Scotland’s first black professor caught up in racism row with fellow scholars

  • Oops!
    Something went wrong.
    Please try again later.
·3-min read
In this article:
  • Oops!
    Something went wrong.
    Please try again later.
Sir Geoff Palmer of Heriot-Watt University, Edinburgh - Urquhart Media
Sir Geoff Palmer of Heriot-Watt University, Edinburgh - Urquhart Media

Scotland’s first black professor has rejected calls to quit a slavery review after he accused fellow academics of being part of a “racist gang”.

Sir Geoff Palmer, who is leading a probe into Edinburgh’s historic links to the slave trade, also vowed to defend himself should Sir Tom Devine, Scotland’s leading historian, follow through with threats to sue him over the allegation after criticisms of the work sparked an extraordinary row.

The 81-year-old, who was born in Jamaica and moved to the UK as a child, is leading a council-backed review into what should be done about Edinburgh’s links with slavery and colonialism in the “civic realm”, such as street names, buildings and statues devoted to historic figures with ties to the trade.

He accused Sir Tom and Prof Jonathan Hearn, both University of Edinburgh academics, of being part of “an academic racist gang” after the latter wrote an article claiming his review risked being “historically superficial”.

It is understood that Sir Tom, who was attacked after he publicly backed Prof Hearn, has taken legal advice following the accusation and is set to decide next week whether to push forward with a libel case against Sir Geoff, a scientist who is the chancellor of Edinburgh’s Heriot-Watt University.

Sir Tom Devine - Andrew Milligan/PA Wire
Sir Tom Devine - Andrew Milligan/PA Wire

The historian has called for Sir Geoff to be dismissed from his role as chairman of the review, claiming that he lacked impartiality and the necessary “appreciation of different opinions”.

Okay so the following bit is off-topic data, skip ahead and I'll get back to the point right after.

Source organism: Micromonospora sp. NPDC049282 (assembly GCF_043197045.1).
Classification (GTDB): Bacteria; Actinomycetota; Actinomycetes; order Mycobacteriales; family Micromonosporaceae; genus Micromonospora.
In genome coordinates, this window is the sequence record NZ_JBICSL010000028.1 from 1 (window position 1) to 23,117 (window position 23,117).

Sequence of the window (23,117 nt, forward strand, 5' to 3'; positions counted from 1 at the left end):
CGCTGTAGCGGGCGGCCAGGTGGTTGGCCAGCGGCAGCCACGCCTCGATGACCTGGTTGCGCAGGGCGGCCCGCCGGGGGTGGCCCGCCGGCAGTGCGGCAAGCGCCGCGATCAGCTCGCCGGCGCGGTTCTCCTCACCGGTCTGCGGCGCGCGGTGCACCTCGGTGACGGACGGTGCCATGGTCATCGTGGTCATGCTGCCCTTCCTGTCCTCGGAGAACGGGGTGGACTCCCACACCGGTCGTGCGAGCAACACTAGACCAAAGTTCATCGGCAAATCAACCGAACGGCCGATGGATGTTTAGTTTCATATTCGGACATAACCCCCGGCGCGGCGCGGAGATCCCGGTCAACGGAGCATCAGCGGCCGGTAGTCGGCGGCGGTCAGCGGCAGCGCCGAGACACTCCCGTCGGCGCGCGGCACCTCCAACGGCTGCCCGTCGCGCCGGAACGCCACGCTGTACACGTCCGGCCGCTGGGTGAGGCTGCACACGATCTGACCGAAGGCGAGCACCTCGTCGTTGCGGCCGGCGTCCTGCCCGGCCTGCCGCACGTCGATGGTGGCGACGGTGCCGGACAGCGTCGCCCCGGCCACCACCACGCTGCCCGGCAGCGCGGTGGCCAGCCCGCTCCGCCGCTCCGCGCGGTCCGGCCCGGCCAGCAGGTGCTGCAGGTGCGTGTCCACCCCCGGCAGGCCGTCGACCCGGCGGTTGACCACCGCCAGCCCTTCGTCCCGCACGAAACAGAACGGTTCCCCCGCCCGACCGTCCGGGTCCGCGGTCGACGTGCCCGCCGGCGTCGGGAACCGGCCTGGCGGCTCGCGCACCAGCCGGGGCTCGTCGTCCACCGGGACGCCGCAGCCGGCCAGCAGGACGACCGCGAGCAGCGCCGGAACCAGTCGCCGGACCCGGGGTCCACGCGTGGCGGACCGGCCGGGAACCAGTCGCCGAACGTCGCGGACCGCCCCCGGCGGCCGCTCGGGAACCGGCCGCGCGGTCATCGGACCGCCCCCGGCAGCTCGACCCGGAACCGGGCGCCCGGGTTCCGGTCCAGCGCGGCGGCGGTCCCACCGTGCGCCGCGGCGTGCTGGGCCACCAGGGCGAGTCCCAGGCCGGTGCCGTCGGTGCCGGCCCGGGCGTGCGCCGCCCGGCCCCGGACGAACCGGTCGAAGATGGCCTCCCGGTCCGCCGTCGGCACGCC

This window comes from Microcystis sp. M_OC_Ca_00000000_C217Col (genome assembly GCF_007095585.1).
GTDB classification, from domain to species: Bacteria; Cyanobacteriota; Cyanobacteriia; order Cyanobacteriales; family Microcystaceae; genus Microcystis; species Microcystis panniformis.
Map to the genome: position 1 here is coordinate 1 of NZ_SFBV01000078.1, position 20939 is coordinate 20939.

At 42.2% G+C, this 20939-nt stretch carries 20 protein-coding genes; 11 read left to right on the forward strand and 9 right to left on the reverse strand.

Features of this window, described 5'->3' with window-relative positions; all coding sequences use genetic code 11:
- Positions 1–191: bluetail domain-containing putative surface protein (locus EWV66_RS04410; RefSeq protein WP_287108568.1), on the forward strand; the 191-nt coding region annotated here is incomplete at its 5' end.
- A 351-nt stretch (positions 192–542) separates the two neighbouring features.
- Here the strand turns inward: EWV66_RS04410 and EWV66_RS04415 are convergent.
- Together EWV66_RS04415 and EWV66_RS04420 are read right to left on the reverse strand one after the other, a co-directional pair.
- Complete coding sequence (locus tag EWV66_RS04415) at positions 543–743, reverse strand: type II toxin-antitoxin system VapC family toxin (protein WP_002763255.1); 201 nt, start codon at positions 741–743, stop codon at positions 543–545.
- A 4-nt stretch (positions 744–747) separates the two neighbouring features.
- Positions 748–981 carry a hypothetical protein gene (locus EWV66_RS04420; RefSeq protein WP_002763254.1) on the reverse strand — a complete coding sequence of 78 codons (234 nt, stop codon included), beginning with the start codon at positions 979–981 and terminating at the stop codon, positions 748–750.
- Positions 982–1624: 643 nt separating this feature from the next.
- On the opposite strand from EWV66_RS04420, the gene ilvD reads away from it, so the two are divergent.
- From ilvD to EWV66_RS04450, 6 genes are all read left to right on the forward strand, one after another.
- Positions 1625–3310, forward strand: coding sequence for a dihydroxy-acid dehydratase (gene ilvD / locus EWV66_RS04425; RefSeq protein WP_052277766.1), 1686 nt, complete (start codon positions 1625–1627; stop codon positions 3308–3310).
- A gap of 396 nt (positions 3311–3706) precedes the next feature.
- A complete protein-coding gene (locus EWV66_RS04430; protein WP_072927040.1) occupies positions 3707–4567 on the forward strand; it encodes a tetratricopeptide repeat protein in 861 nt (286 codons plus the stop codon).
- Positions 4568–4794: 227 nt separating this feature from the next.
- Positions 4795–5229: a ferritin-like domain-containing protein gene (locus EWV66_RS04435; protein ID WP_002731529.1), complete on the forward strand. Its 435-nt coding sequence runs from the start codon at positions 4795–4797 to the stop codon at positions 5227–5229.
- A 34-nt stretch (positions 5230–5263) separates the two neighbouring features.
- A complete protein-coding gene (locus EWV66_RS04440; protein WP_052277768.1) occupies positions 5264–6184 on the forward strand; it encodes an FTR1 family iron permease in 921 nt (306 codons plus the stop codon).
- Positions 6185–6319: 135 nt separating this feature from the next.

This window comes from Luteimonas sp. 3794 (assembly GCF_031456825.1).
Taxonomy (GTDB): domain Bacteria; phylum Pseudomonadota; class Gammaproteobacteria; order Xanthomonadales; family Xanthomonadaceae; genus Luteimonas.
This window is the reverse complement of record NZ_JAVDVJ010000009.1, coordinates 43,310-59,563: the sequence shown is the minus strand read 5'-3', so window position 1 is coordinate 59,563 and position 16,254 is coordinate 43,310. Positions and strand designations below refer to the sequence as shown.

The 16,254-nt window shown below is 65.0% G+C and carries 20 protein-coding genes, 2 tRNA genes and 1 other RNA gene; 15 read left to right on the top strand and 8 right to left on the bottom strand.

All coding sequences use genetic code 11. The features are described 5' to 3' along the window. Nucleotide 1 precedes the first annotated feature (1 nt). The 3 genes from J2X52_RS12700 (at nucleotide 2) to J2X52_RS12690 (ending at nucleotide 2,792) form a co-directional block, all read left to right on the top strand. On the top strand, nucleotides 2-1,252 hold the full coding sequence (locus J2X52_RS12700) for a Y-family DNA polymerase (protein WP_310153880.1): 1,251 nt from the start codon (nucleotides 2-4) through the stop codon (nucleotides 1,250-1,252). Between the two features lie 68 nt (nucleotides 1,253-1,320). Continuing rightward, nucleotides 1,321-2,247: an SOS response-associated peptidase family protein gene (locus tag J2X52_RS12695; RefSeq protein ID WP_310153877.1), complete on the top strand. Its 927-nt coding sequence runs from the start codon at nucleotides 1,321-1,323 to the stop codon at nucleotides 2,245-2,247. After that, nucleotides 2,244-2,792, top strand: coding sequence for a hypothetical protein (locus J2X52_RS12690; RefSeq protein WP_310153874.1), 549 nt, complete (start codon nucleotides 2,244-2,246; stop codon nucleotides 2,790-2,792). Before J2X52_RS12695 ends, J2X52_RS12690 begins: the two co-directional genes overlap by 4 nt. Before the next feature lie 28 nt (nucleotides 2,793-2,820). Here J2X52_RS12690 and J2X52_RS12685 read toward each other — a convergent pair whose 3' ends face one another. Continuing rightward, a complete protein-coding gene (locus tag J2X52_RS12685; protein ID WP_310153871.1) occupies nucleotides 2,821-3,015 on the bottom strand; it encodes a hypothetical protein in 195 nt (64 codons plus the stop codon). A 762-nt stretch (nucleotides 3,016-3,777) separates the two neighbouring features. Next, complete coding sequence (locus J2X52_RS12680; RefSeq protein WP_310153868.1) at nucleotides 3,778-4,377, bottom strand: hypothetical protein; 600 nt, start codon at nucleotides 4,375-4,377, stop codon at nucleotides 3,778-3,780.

“It’s a free country and he can do what he likes,” Sir Geoff told The Telegraph. “But they are suggesting I am not competent enough to understand what I’m talking about and I regard that as abuse.

“It may be academic abuse, but I don’t think that’s any different from verbal abuse on the street which someone may regard as racist. They’re calling for me to step down – I’m not. He has a right to take legal action but I will defend myself. The court can make a decision.”

The row erupted after Prof Hearn’s article in The Spectator cited the case of the First Viscount Melville, an 18th century Whig politician. His supporters credit him with helping to end slavery, but opponents claim he delayed abolition. Sir Geoff has denounced Lord Melville as a “slaver”.

A revised plaque was put up by Edinburgh Council last year next to a city centre statue of Lord Melville, which has been vandalised by Black Lives Matter activists, stating he was “instrumental in deferring the abolition of the Atlantic slave trade”.

The Melville Monument in Edinburgh - David Williams/Corbis Documentary RF
The Melville Monument in Edinburgh - David Williams/Corbis Documentary RF

Prof Hearn, who teaches political and historical sociology, claimed that the review consultation repeated “distortions” about Lord Melville and said the signs were “not promising” that the review led by Sir Geoff would not also present an unfair view of history.

A public consultation over Edinburgh’s “slavery and colonialism legacy review”, which was set up in response to the Black Lives Matter movement, closed this week.

Sir Tom has accused Sir Geoff of “appalling slurs of racism against those whose only fault was to have a different view from his own”. He declined to comment further on Friday.

Prof Hearn told The Guardian that he had “no ill will” towards Sir Geoff and would be “happy to engage in civil, face-to-face public discussions about our disagreements”.

Sir Geoff said that he would welcome a public debate, adding: “I wouldn’t mind that at all. We can have a debate. But why didn’t he discuss it with me before he published his article?”

Our goal is to create a safe and engaging place for users to connect over interests and passions. In order to improve our community experience, we are temporarily suspending article commenting